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U.S.S. Enterprise Owner's Workshop Manual by Ben Robinson, Marcus Riley and Michael Okuda

01/03/2012. Contributed by Geoff Willmetts

Buy U.S.S. Enterprise Owner’s Workshop Manual in the USA - or Buy U.S.S. Enterprise Owner’s Workshop Manual in the UK

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pub: Haynes. 158 page illustrated large hardback. Price: GBP 21.99 (UK). ISBN: 978-1-84425-941-0).

check out website: www.haynes.co.uk

The ‘U.S.S. Enterprise Owner’s Workshop Manual’ covers all the major Starfleet vessels that go by the name of Enterprise. So you have an examination of the starships and refits captained by Jonathan Archer, Christopher Pike, James Kirk and Jean-Luc Picard. As the book-cover shows, there are detailed cutaways plus stacks of photos and details on everything from warp drive to the transporter. It doesn’t go for a blow by blow look at every deck so you can’t use the Jefferies tubes to look for faults. The book primarily focuses on the bridge, transporter, medical and engineering. All the things you would really need to know something about for a workshop manual, although little is said about the orbital repair stations required to do some of the more serious work.

The book points out the various failings and rectifications made to the various Enterprises, often while they were away on their extended missions. Of particular interest is the detailed five second time-line of the transporter process although I wish there had been some sort of explanation for the earlier transporters and why they could transport only things that could fit into the circular pads.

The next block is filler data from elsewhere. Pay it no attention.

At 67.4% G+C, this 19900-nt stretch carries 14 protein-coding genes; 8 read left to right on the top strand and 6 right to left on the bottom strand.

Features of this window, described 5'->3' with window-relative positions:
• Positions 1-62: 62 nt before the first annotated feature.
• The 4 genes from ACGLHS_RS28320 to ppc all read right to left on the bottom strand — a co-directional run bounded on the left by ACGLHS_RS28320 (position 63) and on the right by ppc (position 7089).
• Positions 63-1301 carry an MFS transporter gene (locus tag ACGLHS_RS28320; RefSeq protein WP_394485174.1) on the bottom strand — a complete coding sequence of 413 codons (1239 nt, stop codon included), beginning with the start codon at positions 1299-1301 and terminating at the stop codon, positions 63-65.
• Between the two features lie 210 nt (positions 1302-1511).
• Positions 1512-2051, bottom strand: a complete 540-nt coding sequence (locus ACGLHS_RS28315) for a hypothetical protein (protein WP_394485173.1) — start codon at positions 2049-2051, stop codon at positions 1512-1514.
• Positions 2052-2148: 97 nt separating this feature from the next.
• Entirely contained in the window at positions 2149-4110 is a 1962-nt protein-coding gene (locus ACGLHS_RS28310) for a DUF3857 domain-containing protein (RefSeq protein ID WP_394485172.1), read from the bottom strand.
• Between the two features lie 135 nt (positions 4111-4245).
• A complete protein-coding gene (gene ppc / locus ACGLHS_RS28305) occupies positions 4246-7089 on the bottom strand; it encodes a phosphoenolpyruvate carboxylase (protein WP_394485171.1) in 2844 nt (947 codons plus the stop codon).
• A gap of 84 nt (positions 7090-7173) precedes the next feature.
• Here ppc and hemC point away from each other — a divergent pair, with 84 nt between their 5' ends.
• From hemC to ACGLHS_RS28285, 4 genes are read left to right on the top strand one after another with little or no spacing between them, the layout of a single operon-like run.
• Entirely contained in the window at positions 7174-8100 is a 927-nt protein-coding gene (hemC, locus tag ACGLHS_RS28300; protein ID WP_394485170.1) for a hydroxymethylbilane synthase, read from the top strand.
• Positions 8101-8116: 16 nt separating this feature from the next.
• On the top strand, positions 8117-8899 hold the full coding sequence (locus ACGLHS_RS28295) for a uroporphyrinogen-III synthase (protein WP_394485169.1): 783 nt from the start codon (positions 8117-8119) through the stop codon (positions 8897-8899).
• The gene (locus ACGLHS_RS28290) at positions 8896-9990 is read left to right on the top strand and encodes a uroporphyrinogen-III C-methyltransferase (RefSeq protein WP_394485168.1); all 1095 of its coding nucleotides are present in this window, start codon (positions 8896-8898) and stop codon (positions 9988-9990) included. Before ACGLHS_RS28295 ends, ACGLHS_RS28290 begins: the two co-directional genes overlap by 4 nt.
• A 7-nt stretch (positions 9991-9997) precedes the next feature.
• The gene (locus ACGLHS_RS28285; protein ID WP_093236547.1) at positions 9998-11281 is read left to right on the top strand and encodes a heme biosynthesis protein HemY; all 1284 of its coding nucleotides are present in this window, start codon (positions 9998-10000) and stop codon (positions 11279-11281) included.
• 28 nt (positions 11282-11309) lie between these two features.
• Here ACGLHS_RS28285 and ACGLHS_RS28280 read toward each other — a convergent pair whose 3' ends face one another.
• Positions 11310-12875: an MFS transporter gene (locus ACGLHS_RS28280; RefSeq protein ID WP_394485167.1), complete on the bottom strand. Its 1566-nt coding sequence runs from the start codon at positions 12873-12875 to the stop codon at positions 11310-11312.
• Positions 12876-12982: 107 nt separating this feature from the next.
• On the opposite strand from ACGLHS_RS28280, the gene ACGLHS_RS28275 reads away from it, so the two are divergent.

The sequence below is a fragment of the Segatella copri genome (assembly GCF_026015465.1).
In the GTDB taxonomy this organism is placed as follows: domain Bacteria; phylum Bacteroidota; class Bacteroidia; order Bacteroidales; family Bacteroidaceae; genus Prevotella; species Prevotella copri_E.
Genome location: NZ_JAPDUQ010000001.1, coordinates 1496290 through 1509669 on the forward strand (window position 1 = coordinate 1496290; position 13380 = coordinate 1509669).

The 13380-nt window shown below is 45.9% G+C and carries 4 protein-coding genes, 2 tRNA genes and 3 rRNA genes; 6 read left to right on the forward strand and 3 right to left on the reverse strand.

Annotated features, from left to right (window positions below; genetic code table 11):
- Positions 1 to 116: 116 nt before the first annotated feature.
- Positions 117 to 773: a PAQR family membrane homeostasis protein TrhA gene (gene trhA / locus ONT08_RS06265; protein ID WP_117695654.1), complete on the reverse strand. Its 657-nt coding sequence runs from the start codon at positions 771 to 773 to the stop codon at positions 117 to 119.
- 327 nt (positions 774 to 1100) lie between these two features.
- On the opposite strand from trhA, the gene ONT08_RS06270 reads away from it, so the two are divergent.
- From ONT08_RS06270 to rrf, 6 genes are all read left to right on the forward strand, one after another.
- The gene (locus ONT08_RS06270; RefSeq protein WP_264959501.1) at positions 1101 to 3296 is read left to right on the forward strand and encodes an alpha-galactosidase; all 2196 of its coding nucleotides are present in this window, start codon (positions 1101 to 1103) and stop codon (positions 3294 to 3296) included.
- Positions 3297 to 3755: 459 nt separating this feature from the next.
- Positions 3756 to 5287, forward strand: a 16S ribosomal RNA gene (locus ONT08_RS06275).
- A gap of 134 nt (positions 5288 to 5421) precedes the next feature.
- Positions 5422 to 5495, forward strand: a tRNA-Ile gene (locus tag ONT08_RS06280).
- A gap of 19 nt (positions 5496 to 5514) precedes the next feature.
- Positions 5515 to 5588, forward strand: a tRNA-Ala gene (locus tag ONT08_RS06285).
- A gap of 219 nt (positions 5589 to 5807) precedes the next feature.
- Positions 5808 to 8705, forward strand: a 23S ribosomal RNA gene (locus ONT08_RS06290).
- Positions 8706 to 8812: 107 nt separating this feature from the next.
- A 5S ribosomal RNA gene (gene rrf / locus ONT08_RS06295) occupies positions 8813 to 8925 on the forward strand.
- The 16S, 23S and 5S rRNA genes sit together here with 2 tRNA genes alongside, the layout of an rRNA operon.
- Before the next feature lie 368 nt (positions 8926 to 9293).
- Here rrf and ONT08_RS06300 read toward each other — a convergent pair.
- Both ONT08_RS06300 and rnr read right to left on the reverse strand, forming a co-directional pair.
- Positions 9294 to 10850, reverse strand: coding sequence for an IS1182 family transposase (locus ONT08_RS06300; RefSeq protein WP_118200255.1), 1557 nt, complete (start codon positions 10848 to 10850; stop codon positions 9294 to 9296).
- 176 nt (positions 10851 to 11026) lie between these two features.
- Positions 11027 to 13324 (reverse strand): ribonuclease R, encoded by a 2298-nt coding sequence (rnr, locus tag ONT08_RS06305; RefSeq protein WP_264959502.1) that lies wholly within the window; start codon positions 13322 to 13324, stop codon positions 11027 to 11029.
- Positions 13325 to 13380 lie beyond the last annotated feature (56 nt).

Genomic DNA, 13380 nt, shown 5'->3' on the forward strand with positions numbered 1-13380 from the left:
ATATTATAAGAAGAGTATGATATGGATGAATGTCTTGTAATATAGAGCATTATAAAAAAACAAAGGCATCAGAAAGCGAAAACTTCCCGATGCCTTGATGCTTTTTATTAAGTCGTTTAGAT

Odd, worrying things I discovered is that the shuttles that came with Archer’s Enterprise don’t have ‘full toilet facilities’. I’m assuming this means no shower or there would be a lot of cross-legs considering how much flying they were engaged in that day. Even so, considering the decontamination washes they have to do when returning to their Enterprise, you would have thought a shower for the same purpose on board would have been a requisite.

Writers Ben Robinson and Marcus Riley were involved with the ‘Star Trek Fact Files’ and ‘Star Trek Magazine’ and Michael Okuda acted as technical consultant to keep them on track here. I should point out that at least as far as the ‘Fact Files’ are concerned, the art is not a reprint.

For the ‘Star Trek’ fan, there might be a lot of things that you might have gotten from previous sources but I doubt if you would have had them all collected together under one cover. For new fans of the TV series and films, this book is an ideal source for all sorts of information that you can gleefully read and then use as a reference book.

I did wonder about Haynes moving into our genre and although there are only a few books so far, sufficient for you to slowly build up a collection of them, I hope they see this as a stepping stone to do other famous vehicles from our genre. Who knows when you might have to do such repairs for real.

GF Willmetts

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